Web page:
06/12/2013 | by Allen Kenney
Analyst Says Quality Portfolios a Boost to Office REITs

Jed Reagan, analyst with Green Street Advisors, joined REIT.com for a video interview in Chicago at REITWeek 2013: NAREIT’s Investor Forum.

Reagan covers the office sector for Green Street. He discussed the sector’s adaptability in light of the difficult market conditions that have held sway since the Great Financial Crisis.

“There’s no question that it has been tough sledding in the office sector over the past few years,” Reagan said. “This recovery has been one of the slowest ones we’ve seen in recent recoveries. That is largely a function of the very poor job growth climate that we’ve seen out there. What has made things worse for the office sector is that office tenants are really in efficiency mode. They’re getting much tighter with their office space usage, and so the little job growth that we have seen has not translated into office demand in a meaningful way.”

According to Reagan, high-quality portfolios have helped office REITs cope with the tough economic terrain.

“Office REITs are actually faring relatively well in this environment,” he said. “They’re seeing slow but steady occupancy growth. The REITs that are doing best are those that have exposure to energy- and tech-driven markets, such as San Francisco or Austin or Houston.”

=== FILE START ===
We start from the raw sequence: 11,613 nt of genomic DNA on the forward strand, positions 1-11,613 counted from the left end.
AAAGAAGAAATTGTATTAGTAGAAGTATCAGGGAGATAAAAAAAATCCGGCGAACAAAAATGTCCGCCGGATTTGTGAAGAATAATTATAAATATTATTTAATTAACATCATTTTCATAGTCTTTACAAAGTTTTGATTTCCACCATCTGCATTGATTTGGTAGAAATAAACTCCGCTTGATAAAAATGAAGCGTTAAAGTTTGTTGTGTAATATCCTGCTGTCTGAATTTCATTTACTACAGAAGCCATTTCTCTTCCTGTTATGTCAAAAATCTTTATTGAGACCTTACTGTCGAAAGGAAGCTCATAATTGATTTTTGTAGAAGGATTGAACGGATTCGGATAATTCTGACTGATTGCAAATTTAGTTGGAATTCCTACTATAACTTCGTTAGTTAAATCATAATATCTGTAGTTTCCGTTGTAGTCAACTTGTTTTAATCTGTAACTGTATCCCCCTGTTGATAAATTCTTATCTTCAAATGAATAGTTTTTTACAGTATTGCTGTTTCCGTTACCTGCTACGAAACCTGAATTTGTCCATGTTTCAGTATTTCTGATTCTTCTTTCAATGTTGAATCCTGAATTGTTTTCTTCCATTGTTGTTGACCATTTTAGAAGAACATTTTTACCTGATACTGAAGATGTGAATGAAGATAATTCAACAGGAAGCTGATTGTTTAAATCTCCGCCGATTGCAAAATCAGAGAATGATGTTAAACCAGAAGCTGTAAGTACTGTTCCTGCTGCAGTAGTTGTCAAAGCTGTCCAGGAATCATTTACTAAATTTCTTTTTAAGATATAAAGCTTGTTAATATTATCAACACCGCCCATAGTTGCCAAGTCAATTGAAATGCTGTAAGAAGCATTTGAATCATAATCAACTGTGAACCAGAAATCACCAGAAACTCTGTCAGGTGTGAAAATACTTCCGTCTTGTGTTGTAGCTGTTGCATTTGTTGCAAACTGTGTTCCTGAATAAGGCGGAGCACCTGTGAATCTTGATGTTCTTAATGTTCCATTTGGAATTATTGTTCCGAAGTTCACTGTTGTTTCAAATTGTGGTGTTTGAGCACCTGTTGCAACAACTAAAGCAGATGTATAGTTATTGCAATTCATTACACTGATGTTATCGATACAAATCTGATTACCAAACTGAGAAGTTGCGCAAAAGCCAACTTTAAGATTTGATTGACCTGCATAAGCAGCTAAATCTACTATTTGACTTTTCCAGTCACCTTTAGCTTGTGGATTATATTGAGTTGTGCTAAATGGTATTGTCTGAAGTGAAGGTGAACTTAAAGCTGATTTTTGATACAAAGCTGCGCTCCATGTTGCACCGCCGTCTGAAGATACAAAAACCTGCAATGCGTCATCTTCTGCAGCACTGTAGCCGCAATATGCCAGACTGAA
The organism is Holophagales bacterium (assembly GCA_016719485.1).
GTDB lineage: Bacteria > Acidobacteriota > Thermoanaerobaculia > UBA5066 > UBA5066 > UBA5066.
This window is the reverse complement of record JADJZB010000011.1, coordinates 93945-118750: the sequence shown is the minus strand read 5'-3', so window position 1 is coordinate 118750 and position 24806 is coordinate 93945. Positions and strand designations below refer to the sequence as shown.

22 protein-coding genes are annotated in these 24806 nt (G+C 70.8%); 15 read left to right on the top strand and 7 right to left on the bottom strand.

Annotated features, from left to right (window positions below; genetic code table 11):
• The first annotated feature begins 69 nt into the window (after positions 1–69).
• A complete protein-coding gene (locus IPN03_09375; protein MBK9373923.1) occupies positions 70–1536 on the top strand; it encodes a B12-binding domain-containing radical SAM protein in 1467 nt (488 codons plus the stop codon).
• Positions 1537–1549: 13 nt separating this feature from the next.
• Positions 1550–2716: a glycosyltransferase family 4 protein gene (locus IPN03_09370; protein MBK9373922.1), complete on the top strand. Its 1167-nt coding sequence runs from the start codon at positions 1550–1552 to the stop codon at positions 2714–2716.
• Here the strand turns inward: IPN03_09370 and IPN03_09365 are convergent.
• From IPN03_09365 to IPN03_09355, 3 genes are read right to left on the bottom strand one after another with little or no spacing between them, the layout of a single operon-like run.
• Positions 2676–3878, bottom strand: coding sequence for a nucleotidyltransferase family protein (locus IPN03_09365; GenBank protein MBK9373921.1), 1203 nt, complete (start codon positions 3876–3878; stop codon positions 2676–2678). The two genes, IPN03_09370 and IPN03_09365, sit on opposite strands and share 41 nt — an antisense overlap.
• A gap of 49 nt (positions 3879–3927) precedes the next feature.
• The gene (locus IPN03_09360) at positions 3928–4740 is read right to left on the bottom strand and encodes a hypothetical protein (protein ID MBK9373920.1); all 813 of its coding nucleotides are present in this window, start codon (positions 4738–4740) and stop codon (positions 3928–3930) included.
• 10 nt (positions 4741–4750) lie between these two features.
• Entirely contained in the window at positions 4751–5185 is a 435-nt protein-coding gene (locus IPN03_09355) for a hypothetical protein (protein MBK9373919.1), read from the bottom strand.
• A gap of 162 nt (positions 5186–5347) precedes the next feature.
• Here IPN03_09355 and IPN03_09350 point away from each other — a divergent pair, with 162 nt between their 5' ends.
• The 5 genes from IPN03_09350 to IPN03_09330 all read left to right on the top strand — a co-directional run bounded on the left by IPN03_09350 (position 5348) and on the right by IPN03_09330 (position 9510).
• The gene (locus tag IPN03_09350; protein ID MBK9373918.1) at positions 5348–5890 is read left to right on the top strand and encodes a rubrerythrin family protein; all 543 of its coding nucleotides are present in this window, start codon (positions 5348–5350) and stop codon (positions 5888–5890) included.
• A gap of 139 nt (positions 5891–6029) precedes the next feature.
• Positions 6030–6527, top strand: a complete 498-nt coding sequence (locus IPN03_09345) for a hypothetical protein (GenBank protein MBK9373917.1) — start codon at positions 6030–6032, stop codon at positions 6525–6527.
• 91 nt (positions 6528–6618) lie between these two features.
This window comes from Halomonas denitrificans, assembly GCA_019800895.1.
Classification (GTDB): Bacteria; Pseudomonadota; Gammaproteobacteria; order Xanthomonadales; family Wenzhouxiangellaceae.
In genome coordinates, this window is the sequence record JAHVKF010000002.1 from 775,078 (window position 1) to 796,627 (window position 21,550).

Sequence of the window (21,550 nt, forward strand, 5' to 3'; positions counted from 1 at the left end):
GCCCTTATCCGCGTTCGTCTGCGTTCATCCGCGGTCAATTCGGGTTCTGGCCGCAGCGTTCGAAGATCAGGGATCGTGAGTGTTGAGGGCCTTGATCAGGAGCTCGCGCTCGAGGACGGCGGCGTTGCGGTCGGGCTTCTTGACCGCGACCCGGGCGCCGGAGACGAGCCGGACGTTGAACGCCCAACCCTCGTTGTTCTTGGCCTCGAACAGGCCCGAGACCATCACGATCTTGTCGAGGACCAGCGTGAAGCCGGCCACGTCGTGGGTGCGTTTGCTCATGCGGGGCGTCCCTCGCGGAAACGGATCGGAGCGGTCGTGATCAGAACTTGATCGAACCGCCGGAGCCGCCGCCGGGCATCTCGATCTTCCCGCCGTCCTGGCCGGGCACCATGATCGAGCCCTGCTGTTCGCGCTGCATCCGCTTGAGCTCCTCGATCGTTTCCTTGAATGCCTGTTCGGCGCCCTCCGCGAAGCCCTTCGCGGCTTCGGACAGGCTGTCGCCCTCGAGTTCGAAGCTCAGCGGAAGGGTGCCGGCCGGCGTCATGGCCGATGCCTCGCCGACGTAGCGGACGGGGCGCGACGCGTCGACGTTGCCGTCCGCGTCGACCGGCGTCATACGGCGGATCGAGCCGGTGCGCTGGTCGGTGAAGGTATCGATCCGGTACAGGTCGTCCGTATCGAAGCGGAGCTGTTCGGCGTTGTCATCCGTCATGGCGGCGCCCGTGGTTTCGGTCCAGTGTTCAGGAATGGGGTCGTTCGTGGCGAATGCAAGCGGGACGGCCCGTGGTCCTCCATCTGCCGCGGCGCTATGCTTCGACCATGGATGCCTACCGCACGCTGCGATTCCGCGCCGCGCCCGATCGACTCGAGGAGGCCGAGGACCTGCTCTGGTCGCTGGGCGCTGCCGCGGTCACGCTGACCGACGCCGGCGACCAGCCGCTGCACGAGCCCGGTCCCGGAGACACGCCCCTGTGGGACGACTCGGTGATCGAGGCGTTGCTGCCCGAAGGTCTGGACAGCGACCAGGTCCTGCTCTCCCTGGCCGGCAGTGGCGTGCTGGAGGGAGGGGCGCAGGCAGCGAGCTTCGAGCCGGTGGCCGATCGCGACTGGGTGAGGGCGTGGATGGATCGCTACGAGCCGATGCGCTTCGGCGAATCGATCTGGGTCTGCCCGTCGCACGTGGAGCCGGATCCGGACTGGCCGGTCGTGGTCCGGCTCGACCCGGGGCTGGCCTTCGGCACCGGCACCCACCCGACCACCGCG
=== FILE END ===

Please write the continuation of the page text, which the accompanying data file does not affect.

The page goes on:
Reagan said the office sector appears to be fairly valued in the market right now.

“Historically, office REITs actually tend to underperform most other major property types, both in the private and the public markets,” he said. “If you look back over the past 13 years or so, office REITs have underperformed the broader NAREIT index for 10 of those 13 years. The sector is a tough business with high capital needs, a lower NOI growth profile and an ease of new supply. That said, as we look at the office market today, it does appear to be fairly priced.”

Reagan cited the health of the New York office market as one of the key storylines to follow in the second half of 2012.

“Manhattan is the largest and most important U.S. office market,” he said. “It has generally been pretty stagnant over the last few years, but there are signs now that may be changing. There’s some momentum building, both in terms of fundamentals and asset value appreciation.”